Kuwait government reforms attract investment through partnership

The Kuwait Development Plan 2015-20 looks to address a range of challenges and hurdles that have hindered the country’s economic development strategy over the last five years. While 2014 proved to be a stellar year in terms of projects awarded and implemented, the government has recognised that reforms are required in order to maximise the country’s development potential. The government has indicated that the country needs to reform two key areas in order to maintain steady growth in its discussions with the IMF. These include initiatives to improve the business environment and to increase public investment efficiency.

STRATEGIC CHOICES: The government has identified measures to address some of these challenges and it implemented a number of reforms during 2014, as well as into the middle part of 2015. The country’s parliament has passed a number of important laws recently that lay the necessary groundwork to improve Kuwait’s business climate. Laws have introduced new anti-corruption measures, foreign investment programmes and, in a vital move that supports the extensive investment programme, public-private partnerships (PPP) to leverage greater financial and technical expertise from local and international private investors. The PPP Law was one of the most significant reforms of 2014. The new law will establish a new regulator for PPPs and replace the Partnerships Technical Bureau with a formal government entity called the Kuwait Authority for Partnership Projects. The regulator will approve new PPP projects, review bid documents, approve winning bids and manage public land allocations for approved projects. The new law will also increase the maximum concession period under PPP projects from 40 years to 50 years.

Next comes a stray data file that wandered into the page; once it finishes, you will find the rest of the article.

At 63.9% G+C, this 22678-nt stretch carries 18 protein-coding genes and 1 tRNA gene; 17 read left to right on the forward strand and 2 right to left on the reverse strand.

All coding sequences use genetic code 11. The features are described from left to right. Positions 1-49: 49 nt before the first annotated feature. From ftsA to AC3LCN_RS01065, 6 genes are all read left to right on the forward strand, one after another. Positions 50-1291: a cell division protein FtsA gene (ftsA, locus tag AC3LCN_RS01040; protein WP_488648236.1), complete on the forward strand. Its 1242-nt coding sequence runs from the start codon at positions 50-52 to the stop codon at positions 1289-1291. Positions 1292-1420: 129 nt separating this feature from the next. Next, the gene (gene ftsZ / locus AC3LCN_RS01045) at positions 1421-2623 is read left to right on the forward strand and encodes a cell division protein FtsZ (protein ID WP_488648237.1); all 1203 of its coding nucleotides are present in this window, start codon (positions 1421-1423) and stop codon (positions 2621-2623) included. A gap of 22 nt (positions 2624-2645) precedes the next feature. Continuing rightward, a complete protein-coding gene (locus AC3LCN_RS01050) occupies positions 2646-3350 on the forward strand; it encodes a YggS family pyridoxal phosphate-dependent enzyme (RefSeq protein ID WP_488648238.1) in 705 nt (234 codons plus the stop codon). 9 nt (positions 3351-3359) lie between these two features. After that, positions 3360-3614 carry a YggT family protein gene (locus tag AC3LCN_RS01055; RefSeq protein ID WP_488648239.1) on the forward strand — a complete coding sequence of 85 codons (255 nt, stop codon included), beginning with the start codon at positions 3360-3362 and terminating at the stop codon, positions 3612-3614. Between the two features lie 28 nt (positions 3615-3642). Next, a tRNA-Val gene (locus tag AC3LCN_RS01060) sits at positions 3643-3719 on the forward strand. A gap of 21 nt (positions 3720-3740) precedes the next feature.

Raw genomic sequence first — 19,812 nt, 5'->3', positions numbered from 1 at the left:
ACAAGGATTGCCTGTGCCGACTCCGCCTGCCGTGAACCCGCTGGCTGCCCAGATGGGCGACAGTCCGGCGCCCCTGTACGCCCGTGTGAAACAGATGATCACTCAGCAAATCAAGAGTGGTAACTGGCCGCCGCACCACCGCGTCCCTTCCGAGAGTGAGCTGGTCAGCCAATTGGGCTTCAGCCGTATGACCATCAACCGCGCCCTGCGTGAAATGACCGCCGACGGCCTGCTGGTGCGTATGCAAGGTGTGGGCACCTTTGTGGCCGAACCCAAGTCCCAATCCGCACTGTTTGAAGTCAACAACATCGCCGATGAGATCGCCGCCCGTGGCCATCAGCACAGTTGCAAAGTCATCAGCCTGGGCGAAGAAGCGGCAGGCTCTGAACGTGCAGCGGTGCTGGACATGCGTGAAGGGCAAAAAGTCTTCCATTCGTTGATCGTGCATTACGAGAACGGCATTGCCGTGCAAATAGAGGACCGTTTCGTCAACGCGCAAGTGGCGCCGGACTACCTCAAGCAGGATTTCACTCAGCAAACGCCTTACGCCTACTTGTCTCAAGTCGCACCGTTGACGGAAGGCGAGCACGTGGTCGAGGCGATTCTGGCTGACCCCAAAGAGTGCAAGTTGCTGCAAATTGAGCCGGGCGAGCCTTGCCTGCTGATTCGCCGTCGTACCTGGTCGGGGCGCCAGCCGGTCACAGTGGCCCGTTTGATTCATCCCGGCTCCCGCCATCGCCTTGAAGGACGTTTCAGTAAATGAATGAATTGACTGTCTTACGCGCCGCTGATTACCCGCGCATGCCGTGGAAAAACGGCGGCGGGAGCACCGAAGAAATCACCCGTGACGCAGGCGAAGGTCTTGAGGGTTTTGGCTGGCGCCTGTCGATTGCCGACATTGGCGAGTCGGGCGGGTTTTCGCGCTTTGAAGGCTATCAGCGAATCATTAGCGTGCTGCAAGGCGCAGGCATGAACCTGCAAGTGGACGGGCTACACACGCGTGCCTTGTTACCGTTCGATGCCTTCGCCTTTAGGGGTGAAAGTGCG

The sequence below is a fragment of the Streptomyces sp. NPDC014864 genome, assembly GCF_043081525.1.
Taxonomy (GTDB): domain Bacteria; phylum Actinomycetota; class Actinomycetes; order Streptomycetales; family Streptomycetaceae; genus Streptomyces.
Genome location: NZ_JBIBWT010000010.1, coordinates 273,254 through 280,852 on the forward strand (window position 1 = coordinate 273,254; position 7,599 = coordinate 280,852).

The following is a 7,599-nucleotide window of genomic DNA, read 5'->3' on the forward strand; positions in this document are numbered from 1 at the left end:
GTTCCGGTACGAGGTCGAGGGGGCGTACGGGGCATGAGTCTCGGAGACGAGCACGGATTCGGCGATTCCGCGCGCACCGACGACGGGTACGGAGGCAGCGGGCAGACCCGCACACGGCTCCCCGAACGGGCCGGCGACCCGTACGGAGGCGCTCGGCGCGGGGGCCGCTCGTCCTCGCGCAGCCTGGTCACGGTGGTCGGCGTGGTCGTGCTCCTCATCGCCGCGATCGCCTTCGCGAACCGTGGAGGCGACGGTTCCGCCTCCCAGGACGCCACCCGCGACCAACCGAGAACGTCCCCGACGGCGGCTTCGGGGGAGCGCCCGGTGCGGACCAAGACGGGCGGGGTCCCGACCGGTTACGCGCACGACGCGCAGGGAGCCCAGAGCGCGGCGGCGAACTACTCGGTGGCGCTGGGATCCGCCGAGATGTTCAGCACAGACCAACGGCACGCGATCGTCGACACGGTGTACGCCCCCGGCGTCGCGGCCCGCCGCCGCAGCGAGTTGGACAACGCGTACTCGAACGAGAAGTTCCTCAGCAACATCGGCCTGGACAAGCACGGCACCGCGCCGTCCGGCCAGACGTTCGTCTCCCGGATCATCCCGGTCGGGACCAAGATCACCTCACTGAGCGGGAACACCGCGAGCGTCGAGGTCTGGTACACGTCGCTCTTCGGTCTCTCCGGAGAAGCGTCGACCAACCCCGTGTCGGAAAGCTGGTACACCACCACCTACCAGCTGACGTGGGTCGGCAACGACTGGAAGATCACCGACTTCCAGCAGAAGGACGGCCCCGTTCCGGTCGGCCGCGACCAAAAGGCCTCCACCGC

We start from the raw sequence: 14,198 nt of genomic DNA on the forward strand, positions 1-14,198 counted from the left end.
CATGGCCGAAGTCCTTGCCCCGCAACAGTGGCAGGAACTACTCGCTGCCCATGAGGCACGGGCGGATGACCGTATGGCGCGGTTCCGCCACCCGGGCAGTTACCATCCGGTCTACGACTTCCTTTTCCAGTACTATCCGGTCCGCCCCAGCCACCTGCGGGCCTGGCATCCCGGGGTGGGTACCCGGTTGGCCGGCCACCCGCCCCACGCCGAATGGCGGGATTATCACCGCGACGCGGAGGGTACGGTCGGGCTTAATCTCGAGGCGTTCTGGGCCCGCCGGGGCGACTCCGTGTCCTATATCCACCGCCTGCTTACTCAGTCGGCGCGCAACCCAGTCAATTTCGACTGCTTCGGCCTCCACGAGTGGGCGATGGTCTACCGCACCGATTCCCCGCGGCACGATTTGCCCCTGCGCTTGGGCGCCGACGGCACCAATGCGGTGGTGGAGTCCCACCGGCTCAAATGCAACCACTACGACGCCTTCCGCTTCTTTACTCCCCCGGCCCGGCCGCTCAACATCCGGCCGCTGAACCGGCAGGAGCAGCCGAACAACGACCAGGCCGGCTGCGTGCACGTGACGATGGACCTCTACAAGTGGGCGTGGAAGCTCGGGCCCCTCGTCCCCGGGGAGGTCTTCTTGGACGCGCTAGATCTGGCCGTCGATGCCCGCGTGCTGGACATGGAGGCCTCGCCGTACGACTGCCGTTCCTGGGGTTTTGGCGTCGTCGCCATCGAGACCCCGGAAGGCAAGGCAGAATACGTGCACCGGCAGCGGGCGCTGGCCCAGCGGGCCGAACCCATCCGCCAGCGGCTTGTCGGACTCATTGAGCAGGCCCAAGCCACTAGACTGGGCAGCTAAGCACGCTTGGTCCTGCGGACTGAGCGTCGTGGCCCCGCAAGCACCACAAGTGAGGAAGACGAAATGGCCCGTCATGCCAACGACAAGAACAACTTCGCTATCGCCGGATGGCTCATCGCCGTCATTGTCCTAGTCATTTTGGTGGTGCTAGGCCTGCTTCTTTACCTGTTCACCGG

It is expected that these reforms will help improve the procurement process and attract private sector participation in Kuwait’s multi-billion-dollar project development programme. The government is expected to publish the executive regulations that will support the new PPP Law in 2015. Other reforms include strengthening the country’s foreign direct investment (FDI) market by establishing a public authority dedicated to attracting FDI. The new FDI Law, issued in 2013, succeeded the previous law, issued in 2001, and shifted the Kuwait Foreign Investment Bureau’s existing assets and functions to the newly established Kuwait Direct Investment Public Authority. The new organisation is expected to draw investment into priority sectors in line with the national development strategy.

FINANCIAL EFFICIENCY: Phasing out wasteful subsidies and enabling more employment within the private sector, for example, would help shrink the government’s wages and subsidy bill. The vast majority of Kuwaiti workers are currently employed within the public sector, which will see the government spend an estimated KD9.9bn ($34.11bn) on wages between 2015 and 2016, up from KD4.4bn ($15.16bn) in the 2010/11 budget. However, government spending on subsidies and social benefits has dropped from KD6.6bn ($22.74bn) in 2010/11 to KD3.7bn ($12.75bn) in 2015/16. Despite this, total government expenditures have increased from KD16bn ($55.12bn) to KD18.9bn ($65.11bn) during the same period.

While the government’s revenues have allowed the country to operate with a budget surplus over the last decade, lower oil prices have highlighted the need to reform government spending. However, despite successfully implementing some reform measures, Kuwait has faced difficulties in initiating other changes. The government’s attempt at reducing the subsidy on diesel and kerosene, for example, was short-lived due to political pressure. The decision to raise the price of diesel at wholesalers and filling stations from KD0.055 ($0.19) to KD0.170 ($0.59) on January 1, 2015, was repealed within less than a month. According to IMF, the diesel price cuts would have saved the government up to $1bn, or 0.5% of GDP, each year.

While this setback is not a major issue in itself, it raises important questions on how broader budget reforms that draw down expenditures on more politically sensitive subsidies and wages will be implemented.

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The Report: Kuwait 2015

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